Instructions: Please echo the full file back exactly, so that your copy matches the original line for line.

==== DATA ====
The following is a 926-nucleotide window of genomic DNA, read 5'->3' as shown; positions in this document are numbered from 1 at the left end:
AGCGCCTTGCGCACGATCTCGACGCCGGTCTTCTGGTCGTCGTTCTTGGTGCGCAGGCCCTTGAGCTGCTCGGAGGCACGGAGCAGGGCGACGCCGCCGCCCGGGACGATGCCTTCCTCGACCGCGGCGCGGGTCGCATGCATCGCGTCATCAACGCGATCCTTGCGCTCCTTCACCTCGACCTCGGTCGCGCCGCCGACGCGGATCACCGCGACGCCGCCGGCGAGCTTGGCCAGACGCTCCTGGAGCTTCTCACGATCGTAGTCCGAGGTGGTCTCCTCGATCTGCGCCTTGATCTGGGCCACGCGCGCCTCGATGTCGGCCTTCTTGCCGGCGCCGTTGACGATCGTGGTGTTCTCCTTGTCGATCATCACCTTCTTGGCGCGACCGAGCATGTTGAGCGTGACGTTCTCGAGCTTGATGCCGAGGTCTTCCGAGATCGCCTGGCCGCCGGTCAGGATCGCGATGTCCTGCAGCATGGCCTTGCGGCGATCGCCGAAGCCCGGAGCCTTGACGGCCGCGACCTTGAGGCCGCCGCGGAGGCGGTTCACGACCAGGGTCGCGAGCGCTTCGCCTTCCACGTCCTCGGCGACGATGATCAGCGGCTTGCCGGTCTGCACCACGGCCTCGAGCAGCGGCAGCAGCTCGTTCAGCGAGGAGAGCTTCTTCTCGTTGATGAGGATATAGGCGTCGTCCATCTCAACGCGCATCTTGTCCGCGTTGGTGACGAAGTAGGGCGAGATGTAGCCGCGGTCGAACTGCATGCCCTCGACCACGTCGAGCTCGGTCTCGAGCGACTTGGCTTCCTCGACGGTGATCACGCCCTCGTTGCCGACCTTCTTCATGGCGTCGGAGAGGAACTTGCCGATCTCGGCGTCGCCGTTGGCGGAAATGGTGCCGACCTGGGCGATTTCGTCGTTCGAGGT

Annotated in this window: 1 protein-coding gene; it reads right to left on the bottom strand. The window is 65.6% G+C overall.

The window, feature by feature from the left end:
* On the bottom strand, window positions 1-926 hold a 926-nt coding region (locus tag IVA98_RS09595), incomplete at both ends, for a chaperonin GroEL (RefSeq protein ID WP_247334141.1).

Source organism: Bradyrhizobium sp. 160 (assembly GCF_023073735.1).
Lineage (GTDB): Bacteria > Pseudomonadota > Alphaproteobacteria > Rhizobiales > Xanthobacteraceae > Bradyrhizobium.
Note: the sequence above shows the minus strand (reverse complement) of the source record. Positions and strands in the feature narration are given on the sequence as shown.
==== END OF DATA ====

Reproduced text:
The following is a 926-nucleotide window of genomic DNA, read 5'->3' as shown; positions in this document are numbered from 1 at the left end:
AGCGCCTTGCGCACGATCTCGACGCCGGTCTTCTGGTCGTCGTTCTTGGTGCGCAGGCCCTTGAGCTGCTCGGAGGCACGGAGCAGGGCGACGCCGCCGCCCGGGACGATGCCTTCCTCGACCGCGGCGCGGGTCGCATGCATCGCGTCATCAACGCGATCCTTGCGCTCCTTCACCTCGACCTCGGTCGCGCCGCCGACGCGGATCACCGCGACGCCGCCGGCGAGCTTGGCCAGACGCTCCTGGAGCTTCTCACGATCGTAGTCCGAGGTGGTCTCCTCGATCTGCGCCTTGATCTGGGCCACGCGCGCCTCGATGTCGGCCTTCTTGCCGGCGCCGTTGACGATCGTGGTGTTCTCCTTGTCGATCATCACCTTCTTGGCGCGACCGAGCATGTTGAGCGTGACGTTCTCGAGCTTGATGCCGAGGTCTTCCGAGATCGCCTGGCCGCCGGTCAGGATCGCGATGTCCTGCAGCATGGCCTTGCGGCGATCGCCGAAGCCCGGAGCCTTGACGGCCGCGACCTTGAGGCCGCCGCGGAGGCGGTTCACGACCAGGGTCGCGAGCGCTTCGCCTTCCACGTCCTCGGCGACGATGATCAGCGGCTTGCCGGTCTGCACCACGGCCTCGAGCAGCGGCAGCAGCTCGTTCAGCGAGGAGAGCTTCTTCTCGTTGATGAGGATATAGGCGTCGTCCATCTCAACGCGCATCTTGTCCGCGTTGGTGACGAAGTAGGGCGAGATGTAGCCGCGGTCGAACTGCATGCCCTCGACCACGTCGAGCTCGGTCTCGAGCGACTTGGCTTCCTCGACGGTGATCACGCCCTCGTTGCCGACCTTCTTCATGGCGTCGGAGAGGAACTTGCCGATCTCGGCGTCGCCGTTGGCGGAAATGGTGCCGACCTGGGCGATTTCGTCGTTCGAGGT

Annotated in this window: 1 protein-coding gene; it reads right to left on the bottom strand. The window is 65.6% G+C overall.

The window, feature by feature from the left end:
* On the bottom strand, window positions 1-926 hold a 926-nt coding region (locus tag IVA98_RS09595), incomplete at both ends, for a chaperonin GroEL (RefSeq protein ID WP_247334141.1).

Source organism: Bradyrhizobium sp. 160 (assembly GCF_023073735.1).
Lineage (GTDB): Bacteria > Pseudomonadota > Alphaproteobacteria > Rhizobiales > Xanthobacteraceae > Bradyrhizobium.
Note: the sequence above shows the minus strand (reverse complement) of the source record. Positions and strands in the feature narration are given on the sequence as shown.